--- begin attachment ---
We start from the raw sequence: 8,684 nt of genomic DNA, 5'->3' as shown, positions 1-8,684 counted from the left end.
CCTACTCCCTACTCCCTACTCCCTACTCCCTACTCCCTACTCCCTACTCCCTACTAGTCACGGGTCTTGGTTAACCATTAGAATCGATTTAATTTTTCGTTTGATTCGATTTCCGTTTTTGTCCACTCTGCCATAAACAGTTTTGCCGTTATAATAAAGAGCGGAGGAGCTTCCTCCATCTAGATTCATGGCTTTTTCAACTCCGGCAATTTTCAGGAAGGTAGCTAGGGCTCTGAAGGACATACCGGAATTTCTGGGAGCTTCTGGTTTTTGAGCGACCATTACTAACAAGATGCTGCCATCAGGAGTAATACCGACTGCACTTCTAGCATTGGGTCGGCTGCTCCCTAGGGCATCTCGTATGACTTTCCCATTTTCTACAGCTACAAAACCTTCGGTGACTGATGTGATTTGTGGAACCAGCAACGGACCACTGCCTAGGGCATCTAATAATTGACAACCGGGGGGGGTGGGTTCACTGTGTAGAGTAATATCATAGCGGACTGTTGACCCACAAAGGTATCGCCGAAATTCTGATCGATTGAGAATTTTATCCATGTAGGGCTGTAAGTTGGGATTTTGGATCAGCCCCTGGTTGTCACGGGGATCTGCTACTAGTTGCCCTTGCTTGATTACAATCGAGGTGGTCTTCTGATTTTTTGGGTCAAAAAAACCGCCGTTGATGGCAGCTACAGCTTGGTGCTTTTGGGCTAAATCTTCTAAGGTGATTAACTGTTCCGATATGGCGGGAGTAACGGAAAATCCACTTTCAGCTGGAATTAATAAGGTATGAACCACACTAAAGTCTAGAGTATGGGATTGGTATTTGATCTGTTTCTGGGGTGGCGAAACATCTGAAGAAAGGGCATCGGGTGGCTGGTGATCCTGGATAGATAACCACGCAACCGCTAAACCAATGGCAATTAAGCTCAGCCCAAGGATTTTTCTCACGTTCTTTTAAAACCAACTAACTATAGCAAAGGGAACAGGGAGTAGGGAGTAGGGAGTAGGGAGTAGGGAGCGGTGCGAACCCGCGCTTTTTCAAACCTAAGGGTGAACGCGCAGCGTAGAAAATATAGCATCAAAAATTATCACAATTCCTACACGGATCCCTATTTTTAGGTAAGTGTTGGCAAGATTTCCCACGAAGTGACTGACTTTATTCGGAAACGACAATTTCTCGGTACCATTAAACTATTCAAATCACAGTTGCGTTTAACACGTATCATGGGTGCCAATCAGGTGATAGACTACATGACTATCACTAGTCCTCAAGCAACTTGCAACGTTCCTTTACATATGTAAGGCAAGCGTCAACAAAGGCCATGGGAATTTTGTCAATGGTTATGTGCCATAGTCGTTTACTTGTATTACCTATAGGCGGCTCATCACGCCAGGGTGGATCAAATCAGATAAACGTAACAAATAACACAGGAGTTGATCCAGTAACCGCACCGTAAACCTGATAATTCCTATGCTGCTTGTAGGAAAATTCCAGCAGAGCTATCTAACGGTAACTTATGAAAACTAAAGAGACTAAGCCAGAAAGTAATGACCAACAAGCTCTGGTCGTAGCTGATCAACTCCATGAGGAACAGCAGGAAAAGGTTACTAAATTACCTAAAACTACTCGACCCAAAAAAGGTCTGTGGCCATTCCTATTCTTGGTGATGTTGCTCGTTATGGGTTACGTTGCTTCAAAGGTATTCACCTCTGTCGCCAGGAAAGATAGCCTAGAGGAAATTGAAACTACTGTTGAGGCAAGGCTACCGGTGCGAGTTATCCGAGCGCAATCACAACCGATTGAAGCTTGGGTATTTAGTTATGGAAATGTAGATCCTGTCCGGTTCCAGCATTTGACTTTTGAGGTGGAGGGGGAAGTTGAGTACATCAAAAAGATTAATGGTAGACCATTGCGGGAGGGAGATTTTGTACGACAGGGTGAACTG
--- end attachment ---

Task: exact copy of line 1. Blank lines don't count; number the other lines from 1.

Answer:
We start from the raw sequence: 8,684 nt of genomic DNA, 5'->3' as shown, positions 1-8,684 counted from the left end.